On October 6, 2004, the trial court ruled that (1) evidence concerning the guaranty would not be stricken, (2) the writings memorializing the loan to AHPW were reformed to reflect that AHPW was the borrower and principal obligor, (3) the AHPW loan was in default and AHPW received the required notice which allowed the Bank to accelerate the debt, and (4) the guaranty signed by Appellants was valid and enforceable without making AHPW a party to the lawsuit. Judgment was entered against Appellants, jointly and severally, in the amount of $507,496.62 with interest accruing at 9% per year.

[14 FSM Intrm. 394]

II.   Issues

A.  Did the trial court abuse its discretion in granting Appellee’s motion to amend the complaint?

B.  Did the trial court err in not finding a mutual mistake of fact which would make the loan document voidable?

C.  Did the trial court err in finding that Appellants as guarantors were not guaranteeing their own obligation?

D.  Did the trial court err in finding sufficient notice of AHPW’s default to the Appellants as guarantors?

E.  Did the trial court err in finding that the guaranty was supported by consideration and therefore enforceable?

III.   Standard of Review

    Whether a trial court erred in granting leave to amend a complaint, is usually reviewed on an abuse of discretion standard, but when the decision is based on a legal conclusion, the review is de novo. Primo v. Pohnpei Transp. Auth., 9 FSM Intrm. 407, 411 (App. 2000). The trial court decided to grant leave to amend based on its determination that the interests of justice outweighed any prejudice that might accrue to Appellants if the amendment were allowed. This was not a legal conclusion by the trial court, but rather an exercise of its discretion and therefore the trial court’s decision will be reviewed on an abuse of discretion standard.

IV.   Discussion

A.   Did the trial court abuse its discretion in granting Appellee’s motion to amend the complaint?

    Appellants contend that the Bank’s motion for leave to amend its complaint should have been denied based on the Bank’s alleged undue delay, bad faith, dilatory motive, and the resulting prejudice to Appellants.

    In briefs and during oral argument, Appellants repeatedly call the court’s attention to the fact that during approximately three years of litigation they told the Bank that the complaint on the promissory note should be directed at AHPW and not Appellants. The Bank did nothing to pursue Appellants as guarantors until the day of trial when it sought leave amend its complaint under Rule 15(a) to add a cause of action on the guaranty and to request reformation of the promissory note. Appellants argue that 1) this delay is evidence of bad faith and dilatory motive by the Bank, 2) undue delay alone is sufficient grounds to deny the motion, and 3) Appellants were prejudiced.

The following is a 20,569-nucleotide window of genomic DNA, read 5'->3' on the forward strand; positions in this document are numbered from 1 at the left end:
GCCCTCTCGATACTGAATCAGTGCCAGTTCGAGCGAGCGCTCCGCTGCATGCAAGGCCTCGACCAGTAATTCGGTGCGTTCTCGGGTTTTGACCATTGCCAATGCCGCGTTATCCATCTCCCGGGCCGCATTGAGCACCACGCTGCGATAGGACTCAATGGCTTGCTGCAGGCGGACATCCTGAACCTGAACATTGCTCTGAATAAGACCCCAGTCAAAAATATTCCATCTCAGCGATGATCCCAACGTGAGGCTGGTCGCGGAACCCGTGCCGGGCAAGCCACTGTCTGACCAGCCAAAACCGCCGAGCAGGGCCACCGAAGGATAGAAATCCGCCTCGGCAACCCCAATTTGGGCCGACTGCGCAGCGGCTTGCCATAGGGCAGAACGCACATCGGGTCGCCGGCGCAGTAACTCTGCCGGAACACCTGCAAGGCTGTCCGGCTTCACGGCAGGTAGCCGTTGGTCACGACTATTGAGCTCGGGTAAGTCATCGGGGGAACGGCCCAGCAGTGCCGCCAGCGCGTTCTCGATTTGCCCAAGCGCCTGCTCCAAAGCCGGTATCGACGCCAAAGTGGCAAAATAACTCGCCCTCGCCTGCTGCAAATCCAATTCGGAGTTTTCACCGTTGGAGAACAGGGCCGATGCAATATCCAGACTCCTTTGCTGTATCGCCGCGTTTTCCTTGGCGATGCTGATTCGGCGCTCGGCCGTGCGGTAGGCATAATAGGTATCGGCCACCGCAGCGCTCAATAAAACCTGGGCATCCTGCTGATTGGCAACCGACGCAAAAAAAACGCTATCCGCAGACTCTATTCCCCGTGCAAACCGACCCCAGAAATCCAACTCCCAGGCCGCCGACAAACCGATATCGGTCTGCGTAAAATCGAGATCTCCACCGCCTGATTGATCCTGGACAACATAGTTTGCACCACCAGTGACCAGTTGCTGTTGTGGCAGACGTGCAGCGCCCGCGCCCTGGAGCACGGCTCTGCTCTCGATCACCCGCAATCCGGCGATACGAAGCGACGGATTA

Rule 15(a) of the FSM Rules of Civil Procedure states that leave to amend the complaint "shall be freely given when justice so requires." The purpose of the rule "is to provide maximum opportunity for each claim to be decided on the merits rather than on procedural technicalities." 6 Charles Alan Wright, Arthur R. Miller & Mary Kay Kane, Federal Practice and Procedure § 1471 (2d ed. 1990); see also Foman v. Davis 371 U.S. 178, 182, 83 S. Ct. 227, 230, 9 L. Ed. 2d 222, 225-26 (1962).

[14 FSM Intrm. 395]

In the absence of any apparent or declared reason, such as undue delay, bad faith or dilatory motive on the movant’s part, repeated failure to cure deficiencies by amendments previously allowed, undue prejudice to the opposing party by virtue of the amendment’s allowance, or futility of amendment, leave to amend should, as the rules require, be "freely given." Primo, 9 FSM Intrm. at 413. This does not mean that a showing of undue delay, for example, means that a court should deny leave to amend. Prejudice to the opposing party, not the diligence of the moving party, is the crucial factor in determining whether or not to grant leave to amend the complaint. See Smith v. Costa Lines, Inc., 97 F.R.D. 451, 453 (N.D. Cal. 1983). "[I]f the court is persuaded that no prejudice will accrue, the amendment should be allowed." 6 Wright, Miller & Kane, supra, § 1487; see also Davis v. Piper Aircraft Corp., 615 F.2d 606, 613 (4th Cir. 1980), cert. dismissed, 448 U.S. 911 (delay without resulting prejudice or obvious design to harass the opponent is insufficient to justify a denial of leave to amend).

    Appellants contend that the Bank’s delay in seeking the amendment is alone sufficient to show bad faith. We think it reasonable for the trial court to conclude otherwise. The Bank’s motion to amend the complaint explained that the delay in asserting the guaranty claim resulted from its own files being "difficult to locate" and the Federated Development Authority’s destruction or loss of records. While this explanation might not excuse a delay where there was some evidence of a motive to harass or of bad faith, it is sufficient here. In this case, no motive for the Bank to delay was shown or appears.